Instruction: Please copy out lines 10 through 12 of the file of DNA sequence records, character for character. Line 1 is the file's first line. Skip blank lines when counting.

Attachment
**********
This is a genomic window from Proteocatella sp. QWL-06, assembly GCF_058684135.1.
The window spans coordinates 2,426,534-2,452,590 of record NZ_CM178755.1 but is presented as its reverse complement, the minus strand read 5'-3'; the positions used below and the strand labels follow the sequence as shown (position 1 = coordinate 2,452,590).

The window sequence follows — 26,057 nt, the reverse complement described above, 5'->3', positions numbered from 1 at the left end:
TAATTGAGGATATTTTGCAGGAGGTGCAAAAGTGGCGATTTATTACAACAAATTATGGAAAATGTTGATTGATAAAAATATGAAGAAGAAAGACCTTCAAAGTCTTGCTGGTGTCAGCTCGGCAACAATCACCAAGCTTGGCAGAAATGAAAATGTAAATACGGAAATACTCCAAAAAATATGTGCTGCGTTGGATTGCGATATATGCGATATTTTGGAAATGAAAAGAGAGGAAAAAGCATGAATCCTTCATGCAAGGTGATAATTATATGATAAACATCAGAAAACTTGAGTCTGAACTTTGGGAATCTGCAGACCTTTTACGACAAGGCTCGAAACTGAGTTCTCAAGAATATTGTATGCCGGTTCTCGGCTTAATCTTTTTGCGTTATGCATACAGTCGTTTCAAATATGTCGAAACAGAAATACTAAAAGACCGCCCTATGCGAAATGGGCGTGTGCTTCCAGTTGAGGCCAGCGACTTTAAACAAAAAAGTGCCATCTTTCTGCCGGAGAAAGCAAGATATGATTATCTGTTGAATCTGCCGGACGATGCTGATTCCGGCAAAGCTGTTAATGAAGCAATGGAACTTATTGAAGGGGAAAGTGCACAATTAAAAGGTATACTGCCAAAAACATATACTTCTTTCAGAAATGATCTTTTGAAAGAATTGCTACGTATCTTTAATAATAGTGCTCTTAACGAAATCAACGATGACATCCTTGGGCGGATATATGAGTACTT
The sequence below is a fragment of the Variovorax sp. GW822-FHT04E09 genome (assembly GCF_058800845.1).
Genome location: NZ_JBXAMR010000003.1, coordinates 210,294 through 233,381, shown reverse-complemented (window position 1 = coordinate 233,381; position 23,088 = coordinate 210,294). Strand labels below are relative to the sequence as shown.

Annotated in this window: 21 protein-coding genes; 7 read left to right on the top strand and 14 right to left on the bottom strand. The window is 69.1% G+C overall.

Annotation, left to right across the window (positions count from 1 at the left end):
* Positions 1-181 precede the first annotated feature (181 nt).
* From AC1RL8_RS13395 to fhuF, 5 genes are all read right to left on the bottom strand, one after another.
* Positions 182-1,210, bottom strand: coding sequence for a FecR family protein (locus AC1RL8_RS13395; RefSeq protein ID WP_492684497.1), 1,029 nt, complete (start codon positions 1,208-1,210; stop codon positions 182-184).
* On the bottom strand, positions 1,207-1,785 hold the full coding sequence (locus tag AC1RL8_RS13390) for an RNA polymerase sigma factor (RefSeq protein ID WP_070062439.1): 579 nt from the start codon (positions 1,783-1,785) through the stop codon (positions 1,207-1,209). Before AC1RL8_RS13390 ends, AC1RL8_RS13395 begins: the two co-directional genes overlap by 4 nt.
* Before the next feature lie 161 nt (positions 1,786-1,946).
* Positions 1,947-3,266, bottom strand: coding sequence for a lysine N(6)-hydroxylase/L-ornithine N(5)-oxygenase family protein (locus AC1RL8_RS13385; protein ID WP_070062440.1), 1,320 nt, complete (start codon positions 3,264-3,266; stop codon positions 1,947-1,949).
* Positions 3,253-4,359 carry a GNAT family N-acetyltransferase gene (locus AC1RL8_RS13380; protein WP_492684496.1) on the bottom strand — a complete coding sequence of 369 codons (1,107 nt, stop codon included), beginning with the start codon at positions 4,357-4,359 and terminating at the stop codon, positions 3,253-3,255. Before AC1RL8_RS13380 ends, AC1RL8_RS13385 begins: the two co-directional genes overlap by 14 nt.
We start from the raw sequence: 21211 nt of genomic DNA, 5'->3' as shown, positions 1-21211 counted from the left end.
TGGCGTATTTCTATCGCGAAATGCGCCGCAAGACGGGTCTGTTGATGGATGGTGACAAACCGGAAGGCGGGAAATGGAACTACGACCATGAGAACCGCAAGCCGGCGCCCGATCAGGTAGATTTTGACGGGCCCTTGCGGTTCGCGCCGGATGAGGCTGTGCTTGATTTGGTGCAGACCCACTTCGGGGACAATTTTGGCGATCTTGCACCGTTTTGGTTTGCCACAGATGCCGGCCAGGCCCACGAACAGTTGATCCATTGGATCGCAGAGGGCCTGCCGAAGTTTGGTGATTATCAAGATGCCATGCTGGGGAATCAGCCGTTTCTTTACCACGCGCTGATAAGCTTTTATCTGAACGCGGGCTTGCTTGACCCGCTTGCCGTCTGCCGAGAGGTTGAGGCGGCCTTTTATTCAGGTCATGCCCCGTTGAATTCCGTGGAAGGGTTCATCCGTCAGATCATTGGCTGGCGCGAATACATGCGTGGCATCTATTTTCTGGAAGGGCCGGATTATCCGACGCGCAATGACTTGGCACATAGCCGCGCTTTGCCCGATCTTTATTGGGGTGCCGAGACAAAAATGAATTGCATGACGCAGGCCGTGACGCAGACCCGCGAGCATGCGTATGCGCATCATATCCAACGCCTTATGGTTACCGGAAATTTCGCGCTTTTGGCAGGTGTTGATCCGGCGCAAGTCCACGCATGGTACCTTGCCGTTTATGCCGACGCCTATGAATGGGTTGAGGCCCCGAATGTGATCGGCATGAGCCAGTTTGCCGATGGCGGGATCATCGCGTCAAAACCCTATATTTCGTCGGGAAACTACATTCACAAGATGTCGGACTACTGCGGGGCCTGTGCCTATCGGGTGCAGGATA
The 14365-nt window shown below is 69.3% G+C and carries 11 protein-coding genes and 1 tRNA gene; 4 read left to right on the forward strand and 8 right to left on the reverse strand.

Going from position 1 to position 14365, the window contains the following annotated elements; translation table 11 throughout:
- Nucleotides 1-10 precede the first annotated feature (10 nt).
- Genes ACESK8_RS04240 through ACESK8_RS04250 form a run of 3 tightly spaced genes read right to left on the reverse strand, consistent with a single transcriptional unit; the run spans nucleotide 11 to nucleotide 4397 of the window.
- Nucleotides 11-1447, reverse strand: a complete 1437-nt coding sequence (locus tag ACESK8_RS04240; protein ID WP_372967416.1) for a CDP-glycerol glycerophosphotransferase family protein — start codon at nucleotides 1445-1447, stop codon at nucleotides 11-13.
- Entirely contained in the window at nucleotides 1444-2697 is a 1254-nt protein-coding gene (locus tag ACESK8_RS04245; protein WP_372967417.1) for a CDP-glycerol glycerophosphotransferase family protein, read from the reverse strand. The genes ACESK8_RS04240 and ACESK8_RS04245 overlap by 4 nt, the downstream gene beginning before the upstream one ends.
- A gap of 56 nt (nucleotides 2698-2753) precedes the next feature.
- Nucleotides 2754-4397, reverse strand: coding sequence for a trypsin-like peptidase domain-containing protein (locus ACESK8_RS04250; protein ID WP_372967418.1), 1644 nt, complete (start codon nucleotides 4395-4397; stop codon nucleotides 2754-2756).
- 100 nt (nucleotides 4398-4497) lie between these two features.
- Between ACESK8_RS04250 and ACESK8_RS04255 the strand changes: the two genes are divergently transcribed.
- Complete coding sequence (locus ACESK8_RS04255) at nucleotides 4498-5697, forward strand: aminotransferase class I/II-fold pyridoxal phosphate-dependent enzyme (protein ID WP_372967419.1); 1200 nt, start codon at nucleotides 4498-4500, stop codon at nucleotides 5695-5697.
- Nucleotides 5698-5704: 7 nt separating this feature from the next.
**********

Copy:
* From AC1RL8_RS13395 to fhuF, 5 genes are all read right to left on the bottom strand, one after another.
* Positions 182-1,210, bottom strand: coding sequence for a FecR family protein (locus AC1RL8_RS13395; RefSeq protein ID WP_492684497.1), 1,029 nt, complete (start codon positions 1,208-1,210; stop codon positions 182-184).
* On the bottom strand, positions 1,207-1,785 hold the full coding sequence (locus tag AC1RL8_RS13390) for an RNA polymerase sigma factor (RefSeq protein ID WP_070062439.1): 579 nt from the start codon (positions 1,783-1,785) through the stop codon (positions 1,207-1,209). Before AC1RL8_RS13390 ends, AC1RL8_RS13395 begins: the two co-directional genes overlap by 4 nt.